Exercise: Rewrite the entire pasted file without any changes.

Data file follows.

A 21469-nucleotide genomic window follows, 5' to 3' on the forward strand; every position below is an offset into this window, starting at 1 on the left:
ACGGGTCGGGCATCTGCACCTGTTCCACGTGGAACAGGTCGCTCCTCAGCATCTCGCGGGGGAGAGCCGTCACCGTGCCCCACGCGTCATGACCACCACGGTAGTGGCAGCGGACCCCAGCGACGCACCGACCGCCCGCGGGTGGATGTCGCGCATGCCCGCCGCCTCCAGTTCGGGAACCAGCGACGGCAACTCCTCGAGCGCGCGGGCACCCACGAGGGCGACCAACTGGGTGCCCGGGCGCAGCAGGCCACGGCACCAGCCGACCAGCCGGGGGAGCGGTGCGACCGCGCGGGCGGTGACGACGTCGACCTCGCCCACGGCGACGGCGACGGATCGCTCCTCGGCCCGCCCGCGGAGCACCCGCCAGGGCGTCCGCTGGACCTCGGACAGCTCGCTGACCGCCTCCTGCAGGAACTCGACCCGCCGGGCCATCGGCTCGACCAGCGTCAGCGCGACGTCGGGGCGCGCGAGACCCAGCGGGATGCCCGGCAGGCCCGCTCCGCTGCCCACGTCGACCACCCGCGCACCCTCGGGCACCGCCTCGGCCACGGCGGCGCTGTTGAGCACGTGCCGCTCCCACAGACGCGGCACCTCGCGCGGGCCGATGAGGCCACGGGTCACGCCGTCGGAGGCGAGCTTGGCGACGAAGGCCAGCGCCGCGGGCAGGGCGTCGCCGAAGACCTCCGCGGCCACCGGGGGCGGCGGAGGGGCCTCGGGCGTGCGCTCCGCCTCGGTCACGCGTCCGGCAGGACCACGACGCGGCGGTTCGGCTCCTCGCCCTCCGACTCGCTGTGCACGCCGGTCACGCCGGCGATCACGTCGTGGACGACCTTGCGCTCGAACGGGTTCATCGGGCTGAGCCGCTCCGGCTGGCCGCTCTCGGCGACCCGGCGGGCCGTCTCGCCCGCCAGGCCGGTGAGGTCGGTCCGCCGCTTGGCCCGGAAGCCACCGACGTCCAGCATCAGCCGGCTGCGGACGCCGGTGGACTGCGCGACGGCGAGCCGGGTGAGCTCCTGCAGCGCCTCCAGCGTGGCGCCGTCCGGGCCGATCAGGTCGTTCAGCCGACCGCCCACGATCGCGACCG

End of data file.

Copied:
A 21469-nucleotide genomic window follows, 5' to 3' on the forward strand; every position below is an offset into this window, starting at 1 on the left:
ACGGGTCGGGCATCTGCACCTGTTCCACGTGGAACAGGTCGCTCCTCAGCATCTCGCGGGGGAGAGCCGTCACCGTGCCCCACGCGTCATGACCACCACGGTAGTGGCAGCGGACCCCAGCGACGCACCGACCGCCCGCGGGTGGATGTCGCGCATGCCCGCCGCCTCCAGTTCGGGAACCAGCGACGGCAACTCCTCGAGCGCGCGGGCACCCACGAGGGCGACCAACTGGGTGCCCGGGCGCAGCAGGCCACGGCACCAGCCGACCAGCCGGGGGAGCGGTGCGACCGCGCGGGCGGTGACGACGTCGACCTCGCCCACGGCGACGGCGACGGATCGCTCCTCGGCCCGCCCGCGGAGCACCCGCCAGGGCGTCCGCTGGACCTCGGACAGCTCGCTGACCGCCTCCTGCAGGAACTCGACCCGCCGGGCCATCGGCTCGACCAGCGTCAGCGCGACGTCGGGGCGCGCGAGACCCAGCGGGATGCCCGGCAGGCCCGCTCCGCTGCCCACGTCGACCACCCGCGCACCCTCGGGCACCGCCTCGGCCACGGCGGCGCTGTTGAGCACGTGCCGCTCCCACAGACGCGGCACCTCGCGCGGGCCGATGAGGCCACGGGTCACGCCGTCGGAGGCGAGCTTGGCGACGAAGGCCAGCGCCGCGGGCAGGGCGTCGCCGAAGACCTCCGCGGCCACCGGGGGCGGCGGAGGGGCCTCGGGCGTGCGCTCCGCCTCGGTCACGCGTCCGGCAGGACCACGACGCGGCGGTTCGGCTCCTCGCCCTCCGACTCGCTGTGCACGCCGGTCACGCCGGCGATCACGTCGTGGACGACCTTGCGCTCGAACGGGTTCATCGGGCTGAGCCGCTCCGGCTGGCCGCTCTCGGCGACCCGGCGGGCCGTCTCGCCCGCCAGGCCGGTGAGGTCGGTCCGCCGCTTGGCCCGGAAGCCACCGACGTCCAGCATCAGCCGGCTGCGGACGCCGGTGGACTGCGCGACGGCGAGCCGGGTGAGCTCCTGCAGCGCCTCCAGCGTGGCGCCGTCCGGGCCGATCAGGTCGTTCAGCCGACCGCCCACGATCGCGACCG